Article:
Radiologists want to get out of the reading room to spend time with patients, but there is a major barrier to accomplishing this. An unrelenting workload fueled by volume-based reimbursement leaves them little opportunity to consult with patients.

That is the main takeaway from a survey of 5,999 RSNA members, recently reported in Radiology. The survey was intended to assess RSNA members’ attitudes and experiences concerning patient-centered radiology.

The majority, 73%, reported that time or workload frequently prevented them from communicating directly with patients. Some 74% reported that a personal sense of satisfaction was likely to motivate them to communicate more directly with patients, but many commented that changes to reimbursement and compensation would help them communicate with patients more directly.

The study authors discussed their findings at the RSNA annual meeting. Other insights included the need to talk to patients directly, especially if there have been conflicting reads of the image or discovering something was missed.

“Instead of the ED doctors telling the patient that the radiologist missed something, we instead tell the patient multiple people looked at the image,” said co-author  co-author Dr. Max Wintermark. “That gives us a little more control over the message, to make the patient feel better.”

4. Could Providers’ Early Lack of Interest in the Value Modifier Program Set a Precedent for MIPS?

An opinion piece on Medicare’s pay-for-performance programs speculates that smaller clinician practices could be forced out of business unless they are equipped with the technology and workforce infrastructure needed to report on quality metrics to avoid rising payment penalties.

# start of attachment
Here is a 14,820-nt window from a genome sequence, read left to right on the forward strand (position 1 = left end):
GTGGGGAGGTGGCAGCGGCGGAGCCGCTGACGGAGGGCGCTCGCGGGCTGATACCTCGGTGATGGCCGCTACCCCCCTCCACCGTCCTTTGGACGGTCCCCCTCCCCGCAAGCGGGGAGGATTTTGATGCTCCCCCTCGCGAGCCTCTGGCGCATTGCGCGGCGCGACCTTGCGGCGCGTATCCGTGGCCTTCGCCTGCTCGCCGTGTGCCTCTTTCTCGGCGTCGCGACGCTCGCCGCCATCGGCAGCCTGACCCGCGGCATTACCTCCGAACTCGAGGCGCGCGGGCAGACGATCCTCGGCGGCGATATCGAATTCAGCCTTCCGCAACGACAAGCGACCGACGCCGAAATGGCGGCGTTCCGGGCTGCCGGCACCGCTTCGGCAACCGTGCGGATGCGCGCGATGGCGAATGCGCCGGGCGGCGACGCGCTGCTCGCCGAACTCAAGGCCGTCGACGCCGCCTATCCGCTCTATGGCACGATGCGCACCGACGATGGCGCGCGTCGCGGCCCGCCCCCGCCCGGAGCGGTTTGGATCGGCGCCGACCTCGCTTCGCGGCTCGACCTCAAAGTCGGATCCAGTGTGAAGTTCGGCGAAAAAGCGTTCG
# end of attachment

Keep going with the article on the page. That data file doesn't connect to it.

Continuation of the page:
The author responds to research in Health Affairs, which suggests that the large number of practices being penalized in one quality performance program suggests trouble ahead as others are implemented. Data available on the Physician Value-Based Payment Modifier (VM) program, shows that 29% of participants in the VM quality reporting program failed to report performance data and received a 1% penalty in their Medicare payments as a result in 2015.

The size of these penalties grows over time, with the Merit-Based Incentive Payment System (MIPS), which started in 2017, seeing penalties climb to 9% by 2020. As the movement to value-based payment models and quality metrics grows, the author fears that small or solo practices may become a thing of the past.

5. A Path to Follow?

The FDA has approved use of the first digital pathology solution, as digital imaging makes inroads into pathology. This opens the door for pathology and radiology to bring together data essential for diagnoses and treatment plans.

This article taps expert opinions on the benefits and challenges of such a convergence. Ideas include the potential for the two disciples to merge and create a new diagnostician with deep knowledge of disease processes to deliver insights and expertise in diagnoses and treatment pathways.

Benefits include standardized reporting accessible from a single portal. Challenges range from the large amount of storage required for pathology images to cultural resistance to workflow changes and more.

Radiology is facing change at an unprecedented rate. It is continually evolving as technology, value-based reimbursement, and other trends change the landscape. It’s important to hear from stakeholders in the profession to learn from their opinions and perspectives. To stay in front of industry trends and the latest news, subscribe to the Medical Imaging Talk blog.